Under the Dome failure to answer any of the questions it raises has been one of the recurring complaints in these season 2 recaps. (For example, did we ever find out what the deal was with those purple stars? Or why the people of Chester’s Mill don’t know the difference between falling and ascending?) In tonight’s episode, we learned that some of the inhabitants of Chester’s Mill are just as frustrated with the lack of answers as we are. In a moment of frustration, Joe says to Barbie, “This is a chance to find an answer.
It’s hard to tell whether tonight’s episode of Under the Dome was better or worse than last week’s episode. On one hand, it surprised us all with a Junior story line that was actually interesting. On the other hand, this story line was not given enough attention because the episode spent too much time revisiting the science vs. faith debate through a low stakes crisis of the week—something Under the Dome has tried and failed at before.
Well that was an improvement over last week. Under the Dome’s second season premiere did a fairly poor job of resolving all the dangling first season questions and of setting up what was to come in the new season. Thankfully tonight’s episode “Infestation” makes up for where the season premiere failed because there are moments that do a fairly good job of setting up this season’s conflicts and viewer expectations.
Welcome back to Chester’s Mill, the town that’s trapped under a dome and yet still nothing interesting happens. The first season of Under the Dome ended with what the writers hoped was a cliffhanger that would have viewers begging for a second season. Big Jim (Dean Norris) was yelling at Junior (Alexander Koch) to hang Dale “Barbie” Barbara (Mike Vogel) as the Dome turned from pitch black to opaque white and blinded everyone.
The people of Chester’s Mill had formed yet another angry mob. They were all assembled at one of the several roads leading out of town. Just outside the Dome, the military were clearing out. Citizens were spraypainting messages on the wall, throwing bottles at the invisible shield, and generally making a mess. Because this is Under the Dome, every major character on the show suddenly appeared in the exact same place. Julia Shumway and Barbie, Big Jim and Sheriff Linda, Ollie the Barfly and Reverend Coggins.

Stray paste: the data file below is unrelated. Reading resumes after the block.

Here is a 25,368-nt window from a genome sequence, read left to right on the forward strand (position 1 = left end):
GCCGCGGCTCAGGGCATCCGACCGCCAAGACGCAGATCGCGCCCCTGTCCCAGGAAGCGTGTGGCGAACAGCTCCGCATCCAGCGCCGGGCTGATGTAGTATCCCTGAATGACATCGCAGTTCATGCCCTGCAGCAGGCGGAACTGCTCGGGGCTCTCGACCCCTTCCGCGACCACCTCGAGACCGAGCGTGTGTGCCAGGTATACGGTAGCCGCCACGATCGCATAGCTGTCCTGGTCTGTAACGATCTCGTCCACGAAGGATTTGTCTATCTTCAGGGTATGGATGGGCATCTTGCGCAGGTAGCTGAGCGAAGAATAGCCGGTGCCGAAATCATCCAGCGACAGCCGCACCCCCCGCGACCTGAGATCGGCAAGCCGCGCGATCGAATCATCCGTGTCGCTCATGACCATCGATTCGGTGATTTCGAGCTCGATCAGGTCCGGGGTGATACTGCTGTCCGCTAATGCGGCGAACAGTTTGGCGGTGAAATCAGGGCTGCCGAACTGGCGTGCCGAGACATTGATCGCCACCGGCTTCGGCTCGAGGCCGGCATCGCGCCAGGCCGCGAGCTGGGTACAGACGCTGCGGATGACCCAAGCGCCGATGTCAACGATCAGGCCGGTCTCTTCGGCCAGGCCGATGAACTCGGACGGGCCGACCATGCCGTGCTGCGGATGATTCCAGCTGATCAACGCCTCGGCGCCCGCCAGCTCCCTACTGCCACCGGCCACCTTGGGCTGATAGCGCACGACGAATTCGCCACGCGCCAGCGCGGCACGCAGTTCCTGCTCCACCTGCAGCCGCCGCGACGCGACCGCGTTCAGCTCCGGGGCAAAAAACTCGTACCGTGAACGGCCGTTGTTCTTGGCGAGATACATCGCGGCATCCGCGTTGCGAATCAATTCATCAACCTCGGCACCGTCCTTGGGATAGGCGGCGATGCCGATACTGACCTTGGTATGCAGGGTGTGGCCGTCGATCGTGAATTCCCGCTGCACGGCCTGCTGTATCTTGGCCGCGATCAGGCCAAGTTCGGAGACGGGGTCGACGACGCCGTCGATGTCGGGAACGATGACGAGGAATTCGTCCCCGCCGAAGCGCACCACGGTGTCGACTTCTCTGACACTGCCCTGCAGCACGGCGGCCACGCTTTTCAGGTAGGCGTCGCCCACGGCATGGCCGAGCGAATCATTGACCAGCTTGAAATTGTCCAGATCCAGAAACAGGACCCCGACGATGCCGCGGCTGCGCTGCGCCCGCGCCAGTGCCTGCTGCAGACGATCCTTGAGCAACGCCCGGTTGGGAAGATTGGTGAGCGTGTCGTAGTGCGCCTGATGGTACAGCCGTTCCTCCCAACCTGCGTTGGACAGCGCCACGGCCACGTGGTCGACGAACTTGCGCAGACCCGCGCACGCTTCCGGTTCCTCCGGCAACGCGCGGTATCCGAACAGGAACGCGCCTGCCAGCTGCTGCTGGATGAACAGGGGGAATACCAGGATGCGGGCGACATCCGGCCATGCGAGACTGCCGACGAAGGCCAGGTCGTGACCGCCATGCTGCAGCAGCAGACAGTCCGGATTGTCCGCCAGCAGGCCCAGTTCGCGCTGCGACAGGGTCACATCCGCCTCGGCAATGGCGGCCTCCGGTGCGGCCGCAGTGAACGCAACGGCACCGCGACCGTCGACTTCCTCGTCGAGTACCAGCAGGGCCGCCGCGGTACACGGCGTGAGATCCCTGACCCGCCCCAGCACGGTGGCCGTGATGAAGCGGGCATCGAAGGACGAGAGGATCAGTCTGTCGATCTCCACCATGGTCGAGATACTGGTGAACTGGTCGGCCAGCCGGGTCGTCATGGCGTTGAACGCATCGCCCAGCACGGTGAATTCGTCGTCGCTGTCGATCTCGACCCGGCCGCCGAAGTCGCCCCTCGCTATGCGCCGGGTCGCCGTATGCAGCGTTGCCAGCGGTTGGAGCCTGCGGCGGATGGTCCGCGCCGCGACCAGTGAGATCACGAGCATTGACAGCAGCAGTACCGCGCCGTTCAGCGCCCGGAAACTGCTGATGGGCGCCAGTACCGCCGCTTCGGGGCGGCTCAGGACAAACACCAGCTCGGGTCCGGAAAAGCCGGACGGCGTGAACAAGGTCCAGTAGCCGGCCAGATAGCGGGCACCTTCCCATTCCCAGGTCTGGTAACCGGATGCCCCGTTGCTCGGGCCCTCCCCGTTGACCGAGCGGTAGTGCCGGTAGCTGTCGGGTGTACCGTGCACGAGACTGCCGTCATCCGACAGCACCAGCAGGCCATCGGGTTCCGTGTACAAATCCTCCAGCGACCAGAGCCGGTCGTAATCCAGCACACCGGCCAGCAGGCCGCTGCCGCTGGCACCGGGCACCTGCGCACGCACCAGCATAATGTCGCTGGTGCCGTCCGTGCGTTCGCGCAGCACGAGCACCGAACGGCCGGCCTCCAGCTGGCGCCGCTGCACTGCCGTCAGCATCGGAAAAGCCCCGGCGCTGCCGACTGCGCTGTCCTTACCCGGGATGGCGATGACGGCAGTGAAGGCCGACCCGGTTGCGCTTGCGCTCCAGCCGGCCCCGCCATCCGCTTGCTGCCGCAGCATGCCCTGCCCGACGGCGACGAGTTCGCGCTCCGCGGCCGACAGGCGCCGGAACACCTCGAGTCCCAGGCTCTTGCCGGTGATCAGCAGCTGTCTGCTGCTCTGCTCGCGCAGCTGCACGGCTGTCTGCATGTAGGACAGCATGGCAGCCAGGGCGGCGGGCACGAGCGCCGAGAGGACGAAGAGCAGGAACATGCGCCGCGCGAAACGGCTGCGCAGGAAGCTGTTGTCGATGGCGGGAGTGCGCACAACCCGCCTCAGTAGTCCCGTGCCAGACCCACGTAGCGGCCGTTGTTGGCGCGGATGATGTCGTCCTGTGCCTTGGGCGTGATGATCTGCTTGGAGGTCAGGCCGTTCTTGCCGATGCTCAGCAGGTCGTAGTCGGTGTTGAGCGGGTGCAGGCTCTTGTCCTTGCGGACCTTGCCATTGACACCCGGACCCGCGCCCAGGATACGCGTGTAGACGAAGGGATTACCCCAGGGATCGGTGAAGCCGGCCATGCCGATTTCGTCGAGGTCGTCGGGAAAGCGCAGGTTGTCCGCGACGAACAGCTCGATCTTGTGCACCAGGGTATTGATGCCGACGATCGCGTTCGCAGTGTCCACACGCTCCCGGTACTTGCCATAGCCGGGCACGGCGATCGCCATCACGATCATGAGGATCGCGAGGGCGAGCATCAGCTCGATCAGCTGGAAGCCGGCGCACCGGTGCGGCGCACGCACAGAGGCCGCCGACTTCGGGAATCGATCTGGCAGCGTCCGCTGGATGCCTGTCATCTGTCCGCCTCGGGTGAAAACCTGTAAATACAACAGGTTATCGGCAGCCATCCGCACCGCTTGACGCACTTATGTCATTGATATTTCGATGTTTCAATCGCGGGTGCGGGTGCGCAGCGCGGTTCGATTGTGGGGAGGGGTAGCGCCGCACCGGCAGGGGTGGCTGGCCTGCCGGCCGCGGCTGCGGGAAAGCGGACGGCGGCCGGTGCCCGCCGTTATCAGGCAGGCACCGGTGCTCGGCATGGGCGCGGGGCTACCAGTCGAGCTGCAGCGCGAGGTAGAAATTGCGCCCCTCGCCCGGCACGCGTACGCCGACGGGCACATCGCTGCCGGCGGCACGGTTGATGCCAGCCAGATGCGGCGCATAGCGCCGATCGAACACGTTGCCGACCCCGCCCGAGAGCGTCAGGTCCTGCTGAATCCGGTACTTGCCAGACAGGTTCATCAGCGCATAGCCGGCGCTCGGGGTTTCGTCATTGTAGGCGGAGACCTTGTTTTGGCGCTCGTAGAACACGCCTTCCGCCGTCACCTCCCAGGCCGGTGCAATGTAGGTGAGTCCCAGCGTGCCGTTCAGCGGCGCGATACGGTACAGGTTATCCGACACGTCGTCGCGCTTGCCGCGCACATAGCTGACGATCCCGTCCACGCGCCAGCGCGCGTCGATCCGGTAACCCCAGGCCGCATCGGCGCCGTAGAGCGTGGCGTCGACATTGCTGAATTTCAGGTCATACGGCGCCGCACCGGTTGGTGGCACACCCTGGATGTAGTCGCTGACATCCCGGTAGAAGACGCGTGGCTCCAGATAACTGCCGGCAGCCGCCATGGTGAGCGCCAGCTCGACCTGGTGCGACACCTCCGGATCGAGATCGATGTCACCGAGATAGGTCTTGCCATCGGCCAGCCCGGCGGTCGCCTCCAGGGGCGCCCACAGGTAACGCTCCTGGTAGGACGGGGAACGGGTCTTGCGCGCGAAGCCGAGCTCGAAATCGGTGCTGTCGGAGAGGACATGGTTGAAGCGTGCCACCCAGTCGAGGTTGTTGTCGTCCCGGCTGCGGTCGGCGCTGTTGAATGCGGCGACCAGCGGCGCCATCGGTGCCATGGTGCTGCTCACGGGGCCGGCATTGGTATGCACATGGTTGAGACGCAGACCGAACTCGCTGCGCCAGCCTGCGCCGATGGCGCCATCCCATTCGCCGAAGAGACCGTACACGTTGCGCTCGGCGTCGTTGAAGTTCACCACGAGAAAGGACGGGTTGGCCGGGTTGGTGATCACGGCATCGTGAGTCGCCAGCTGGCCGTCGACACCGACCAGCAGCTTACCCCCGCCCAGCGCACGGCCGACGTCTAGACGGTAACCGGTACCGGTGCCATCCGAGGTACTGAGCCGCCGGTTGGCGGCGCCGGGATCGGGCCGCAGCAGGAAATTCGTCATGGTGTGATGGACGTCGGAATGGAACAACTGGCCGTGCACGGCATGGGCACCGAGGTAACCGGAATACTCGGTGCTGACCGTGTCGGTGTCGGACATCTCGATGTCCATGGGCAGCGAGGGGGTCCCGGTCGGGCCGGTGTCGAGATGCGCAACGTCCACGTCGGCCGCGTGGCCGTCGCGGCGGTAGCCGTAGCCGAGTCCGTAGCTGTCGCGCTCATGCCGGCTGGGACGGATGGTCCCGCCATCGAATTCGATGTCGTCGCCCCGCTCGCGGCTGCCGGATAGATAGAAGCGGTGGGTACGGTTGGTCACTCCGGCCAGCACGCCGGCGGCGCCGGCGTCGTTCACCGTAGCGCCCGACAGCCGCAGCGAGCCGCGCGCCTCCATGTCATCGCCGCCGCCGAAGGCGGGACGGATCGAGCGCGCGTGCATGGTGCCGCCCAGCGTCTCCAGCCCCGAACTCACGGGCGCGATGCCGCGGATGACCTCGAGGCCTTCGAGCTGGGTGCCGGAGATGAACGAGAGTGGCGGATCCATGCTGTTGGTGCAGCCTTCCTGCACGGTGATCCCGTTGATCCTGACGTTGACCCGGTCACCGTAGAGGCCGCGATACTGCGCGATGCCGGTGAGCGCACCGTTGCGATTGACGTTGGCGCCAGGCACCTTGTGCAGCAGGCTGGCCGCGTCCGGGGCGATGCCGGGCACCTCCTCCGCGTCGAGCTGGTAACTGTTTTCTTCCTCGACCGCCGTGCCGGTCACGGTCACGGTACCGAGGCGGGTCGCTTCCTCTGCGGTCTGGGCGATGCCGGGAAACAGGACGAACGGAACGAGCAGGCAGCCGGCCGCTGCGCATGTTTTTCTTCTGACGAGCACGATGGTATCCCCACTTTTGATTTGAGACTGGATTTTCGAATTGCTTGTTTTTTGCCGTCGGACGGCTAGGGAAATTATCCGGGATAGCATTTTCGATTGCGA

Things continue trending downwards in the happy town of Chester’s Mill. One cop killed another cop – accidentally, maybe. The angry mob cares about semantics. In last week’s episode, the whole town came together to put out a fire. At the start of last night’s episode, the whole town came together looking to start some trouble. Deputy Linda led off-the-reservation Deputy Paul into jail, flanked an angry crowd of townspeople. Deputy Paul insisted that he wasn’t at fault: “It was the Dome that did it to Freddy!” Big Jim questioned whether Linda was up for managing the crisis.
Outside of the Dome, order reigns supreme. Scientists are performing tests: They’re spraying the invisible barrier with hoses, and there’s talk about firing a laser. Body parts have been cleaned up and disposed of. Serious-looking men with serious-looking firepower stand guard at regular intervals. They don’t communicate with any of the citizens of Chester’s Mill; they just stand there, watching, like the guards with the big furry hats that stand silent and motionless outside Buckingham Palace.
Under the Dome is a TV show with serious pedigree. It’s based on a gigantic 2009 novel by Stephen King, the veteran horrormeister – and occasional EW contributor – who has been plumbing the dark side of Americana for close to four decades now. The book was developed into a TV show by Brian K. Vaughan, who wrote one of the greatest comic books ever (Y: The Last Man), one of the second-greatest comic books ever (Ex Machina), and some of the best episodes of Lost. Under the Dome is also produced by Jack Bender, Lost’s signature director.
Stephen King’s 2009 novel Under the Dome is the story of Maine everytown Chester’s Mill, which descends into chaos when a mysterious invisible dome cuts it off from the outside world. Bleak, nihilistic, and more than 1,000 pages long, the book was going to be a daunting challenge to adapt. Enter Brian K. Vaughan, the well-regarded author of comic-book masterworks (Y: The Last Man), who also worked on a little show called Lost. ”[King] encouraged us to take the characters to totally new places,” says the exec producer.
The saga of a small town with sinister secrets bottled up by a mysterious sphere of transparent energy, Under the Dome is an echo chamber noisy with reminders of other TV shows and current events. The Twilight Zone. The Prisoner. Twin Peaks. At one point in the captivating pilot, one trapped character bids adieu to another with an ominous ”Be seeing you” — a wink to the 1960s cult classic series The Prisoner.
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